Information from the ISAT was reported to educators and parents in two different ways.  The first was an overall proficiency rating based on scale scores, an aspect that has received significant public attention on the very low cut scores that Illinois State Board of Education used to define what it meant to “meet” created the ISAT’s reputation as an easy, low-rigor test.   Standards-Based Clothing detailed just how low those cut scores actually were and at how poorly aligned they were across the six grade levels that the ISAT tested.

The second type of ISAT reporting used “content strands” to offer diagnostic information detailing what students knew and were able to accomplish on the ISAT.  Content strands had names like “main idea,” “supporting details,” “number sense” and “measurement.”  Student mastery of academic standards in each content strand was reported out as the percentage of correct answers students earned in each strand.

Content strands delivered two clear messages:  first, the ISAT was standards-based because it tested discrete bits of knowledge and skill which fit neatly into separate topical categories.  Second, earning higher test scores was a result of students mastering greater volumes of content and skill in each topical category.  Standards-Based Clothing demonstrates that neither of these messages is actually true.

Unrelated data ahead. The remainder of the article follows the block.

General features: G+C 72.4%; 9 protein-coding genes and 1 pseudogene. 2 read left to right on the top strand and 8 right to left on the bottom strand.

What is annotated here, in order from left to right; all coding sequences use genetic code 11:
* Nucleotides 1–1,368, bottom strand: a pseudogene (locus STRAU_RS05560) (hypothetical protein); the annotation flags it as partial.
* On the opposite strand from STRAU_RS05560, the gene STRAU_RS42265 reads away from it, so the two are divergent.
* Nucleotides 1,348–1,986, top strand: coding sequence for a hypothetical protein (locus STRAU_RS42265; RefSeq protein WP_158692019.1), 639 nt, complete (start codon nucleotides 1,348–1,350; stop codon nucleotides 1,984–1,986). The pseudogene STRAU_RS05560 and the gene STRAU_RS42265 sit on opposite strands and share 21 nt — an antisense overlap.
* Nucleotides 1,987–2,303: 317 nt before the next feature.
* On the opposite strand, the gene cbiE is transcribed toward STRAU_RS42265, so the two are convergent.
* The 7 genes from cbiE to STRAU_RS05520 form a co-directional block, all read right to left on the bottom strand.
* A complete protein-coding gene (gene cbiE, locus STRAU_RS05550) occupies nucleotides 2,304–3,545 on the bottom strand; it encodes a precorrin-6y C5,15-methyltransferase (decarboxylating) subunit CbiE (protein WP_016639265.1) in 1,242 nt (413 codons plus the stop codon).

Zavitkovsky contends content strands created an alternate universe of test information which did not reflect what the ISAT actually measured.  Standards-Based Clothing used item-analysis of content strands from ACT and Learning First exams (an early ISAT proxy) to illustrate that content strands grossly distort what standardized tests actually measure.  This analysis showed that questions almost always test more than one skill at the same time.  For example, if students struggle with identifying and comprehending supporting details, their ability to get a “main idea” question right is also affected.  It is exactly this mix of skills and content knowledge that test makers use to adjust the depth and breadth of knowledge that individual items represent, but content strand reporting has failed to convey that representation.

Because of low cut scores, bogus content strands and other reporting problems, the research community and many school districts, including CPS, stopped using the ISAT as a credible source of achievement information. In The Changing Face of Achievement in Chicago and the Rest of the State, Zavitkovsky showed giving up on the ISAT created a vacuum of information that kept important trends in statewide achievement from being more visible.  Examples include dramatic flattening of achievement outside of Chicago; sustained, across-the-board growth of achievement in Chicago beginning in 2007; and big drop-offs in achievement as students in school districts outside of Chicago transition from elementary to middle school.

“The last 15 years have given educators and parents good reason to be skeptical about standardized testing,” Zavitkovsky said.  “The industry has earned our distrust.

“The irony is that PARCC exams are now taking heat for the very forms of malpractice that they’ve been designed to correct.  The shame is that we didn’t have the political will, or the systemic accountability, to make these corrections a whole lot sooner than we have.”